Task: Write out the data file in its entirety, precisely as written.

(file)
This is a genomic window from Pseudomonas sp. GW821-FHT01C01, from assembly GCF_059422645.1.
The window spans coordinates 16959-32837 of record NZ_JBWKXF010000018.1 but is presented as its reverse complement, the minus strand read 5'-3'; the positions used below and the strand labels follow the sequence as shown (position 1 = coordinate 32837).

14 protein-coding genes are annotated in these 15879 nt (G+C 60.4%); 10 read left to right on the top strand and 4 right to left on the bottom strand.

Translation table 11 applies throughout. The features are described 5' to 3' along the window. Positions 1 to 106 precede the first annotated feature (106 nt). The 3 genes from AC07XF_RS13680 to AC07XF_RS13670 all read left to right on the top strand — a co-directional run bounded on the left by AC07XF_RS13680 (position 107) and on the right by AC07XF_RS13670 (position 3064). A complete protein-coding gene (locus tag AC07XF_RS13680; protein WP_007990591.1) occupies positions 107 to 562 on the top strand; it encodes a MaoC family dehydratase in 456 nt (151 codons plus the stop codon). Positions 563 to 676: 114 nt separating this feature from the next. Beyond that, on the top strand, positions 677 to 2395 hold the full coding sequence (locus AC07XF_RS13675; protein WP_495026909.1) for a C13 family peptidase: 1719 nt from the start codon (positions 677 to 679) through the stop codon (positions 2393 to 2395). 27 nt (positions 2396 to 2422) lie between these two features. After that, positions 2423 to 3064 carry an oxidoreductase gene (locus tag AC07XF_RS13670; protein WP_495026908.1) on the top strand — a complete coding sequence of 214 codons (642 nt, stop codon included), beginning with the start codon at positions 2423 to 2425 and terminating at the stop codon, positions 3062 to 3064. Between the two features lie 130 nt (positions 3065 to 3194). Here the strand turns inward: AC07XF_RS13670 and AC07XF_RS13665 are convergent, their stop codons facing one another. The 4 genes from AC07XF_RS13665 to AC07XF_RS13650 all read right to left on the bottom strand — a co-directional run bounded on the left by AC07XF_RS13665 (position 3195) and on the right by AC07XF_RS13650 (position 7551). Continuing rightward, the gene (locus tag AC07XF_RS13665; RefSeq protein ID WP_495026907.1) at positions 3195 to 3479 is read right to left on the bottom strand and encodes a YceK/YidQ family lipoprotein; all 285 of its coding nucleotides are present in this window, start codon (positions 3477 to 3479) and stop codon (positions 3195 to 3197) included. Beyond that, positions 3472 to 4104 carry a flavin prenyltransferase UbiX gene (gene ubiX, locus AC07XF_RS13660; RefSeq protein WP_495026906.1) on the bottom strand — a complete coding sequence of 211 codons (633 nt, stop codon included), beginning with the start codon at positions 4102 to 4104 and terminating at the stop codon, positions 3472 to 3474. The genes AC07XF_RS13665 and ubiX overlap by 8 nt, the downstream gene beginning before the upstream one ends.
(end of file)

This is a genomic window from Pseudomonas sp. GW821-FHT01C01, from assembly GCF_059422645.1.
The window spans coordinates 16959-32837 of record NZ_JBWKXF010000018.1 but is presented as its reverse complement, the minus strand read 5'-3'; the positions used below and the strand labels follow the sequence as shown (position 1 = coordinate 32837).

14 protein-coding genes are annotated in these 15879 nt (G+C 60.4%); 10 read left to right on the top strand and 4 right to left on the bottom strand.

Translation table 11 applies throughout. The features are described 5' to 3' along the window. Positions 1 to 106 precede the first annotated feature (106 nt). The 3 genes from AC07XF_RS13680 to AC07XF_RS13670 all read left to right on the top strand — a co-directional run bounded on the left by AC07XF_RS13680 (position 107) and on the right by AC07XF_RS13670 (position 3064). A complete protein-coding gene (locus tag AC07XF_RS13680; protein WP_007990591.1) occupies positions 107 to 562 on the top strand; it encodes a MaoC family dehydratase in 456 nt (151 codons plus the stop codon). Positions 563 to 676: 114 nt separating this feature from the next. Beyond that, on the top strand, positions 677 to 2395 hold the full coding sequence (locus AC07XF_RS13675; protein WP_495026909.1) for a C13 family peptidase: 1719 nt from the start codon (positions 677 to 679) through the stop codon (positions 2393 to 2395). 27 nt (positions 2396 to 2422) lie between these two features. After that, positions 2423 to 3064 carry an oxidoreductase gene (locus tag AC07XF_RS13670; protein WP_495026908.1) on the top strand — a complete coding sequence of 214 codons (642 nt, stop codon included), beginning with the start codon at positions 2423 to 2425 and terminating at the stop codon, positions 3062 to 3064. Between the two features lie 130 nt (positions 3065 to 3194). Here the strand turns inward: AC07XF_RS13670 and AC07XF_RS13665 are convergent, their stop codons facing one another. The 4 genes from AC07XF_RS13665 to AC07XF_RS13650 all read right to left on the bottom strand — a co-directional run bounded on the left by AC07XF_RS13665 (position 3195) and on the right by AC07XF_RS13650 (position 7551). Continuing rightward, the gene (locus tag AC07XF_RS13665; RefSeq protein ID WP_495026907.1) at positions 3195 to 3479 is read right to left on the bottom strand and encodes a YceK/YidQ family lipoprotein; all 285 of its coding nucleotides are present in this window, start codon (positions 3477 to 3479) and stop codon (positions 3195 to 3197) included. Beyond that, positions 3472 to 4104 carry a flavin prenyltransferase UbiX gene (gene ubiX, locus AC07XF_RS13660; RefSeq protein WP_495026906.1) on the bottom strand — a complete coding sequence of 211 codons (633 nt, stop codon included), beginning with the start codon at positions 4102 to 4104 and terminating at the stop codon, positions 3472 to 3474. The genes AC07XF_RS13665 and ubiX overlap by 8 nt, the downstream gene beginning before the upstream one ends.